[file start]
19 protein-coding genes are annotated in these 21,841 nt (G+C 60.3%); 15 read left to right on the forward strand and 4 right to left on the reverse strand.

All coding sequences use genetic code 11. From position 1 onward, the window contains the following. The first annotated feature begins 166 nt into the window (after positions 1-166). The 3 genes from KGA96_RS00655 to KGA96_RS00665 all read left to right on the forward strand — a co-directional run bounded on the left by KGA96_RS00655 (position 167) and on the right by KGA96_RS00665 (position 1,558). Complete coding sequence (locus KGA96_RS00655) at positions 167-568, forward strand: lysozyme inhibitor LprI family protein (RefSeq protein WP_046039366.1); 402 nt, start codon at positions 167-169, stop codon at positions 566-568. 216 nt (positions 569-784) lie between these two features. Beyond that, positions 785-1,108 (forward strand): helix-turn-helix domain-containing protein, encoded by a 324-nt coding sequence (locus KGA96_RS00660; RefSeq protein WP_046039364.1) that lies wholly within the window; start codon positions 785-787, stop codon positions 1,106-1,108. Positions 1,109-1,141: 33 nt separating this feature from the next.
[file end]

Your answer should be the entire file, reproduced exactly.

19 protein-coding genes are annotated in these 21,841 nt (G+C 60.3%); 15 read left to right on the forward strand and 4 right to left on the reverse strand.

All coding sequences use genetic code 11. From position 1 onward, the window contains the following. The first annotated feature begins 166 nt into the window (after positions 1-166). The 3 genes from KGA96_RS00655 to KGA96_RS00665 all read left to right on the forward strand — a co-directional run bounded on the left by KGA96_RS00655 (position 167) and on the right by KGA96_RS00665 (position 1,558). Complete coding sequence (locus KGA96_RS00655) at positions 167-568, forward strand: lysozyme inhibitor LprI family protein (RefSeq protein WP_046039366.1); 402 nt, start codon at positions 167-169, stop codon at positions 566-568. 216 nt (positions 569-784) lie between these two features. Beyond that, positions 785-1,108 (forward strand): helix-turn-helix domain-containing protein, encoded by a 324-nt coding sequence (locus KGA96_RS00660; RefSeq protein WP_046039364.1) that lies wholly within the window; start codon positions 785-787, stop codon positions 1,106-1,108. Positions 1,109-1,141: 33 nt separating this feature from the next.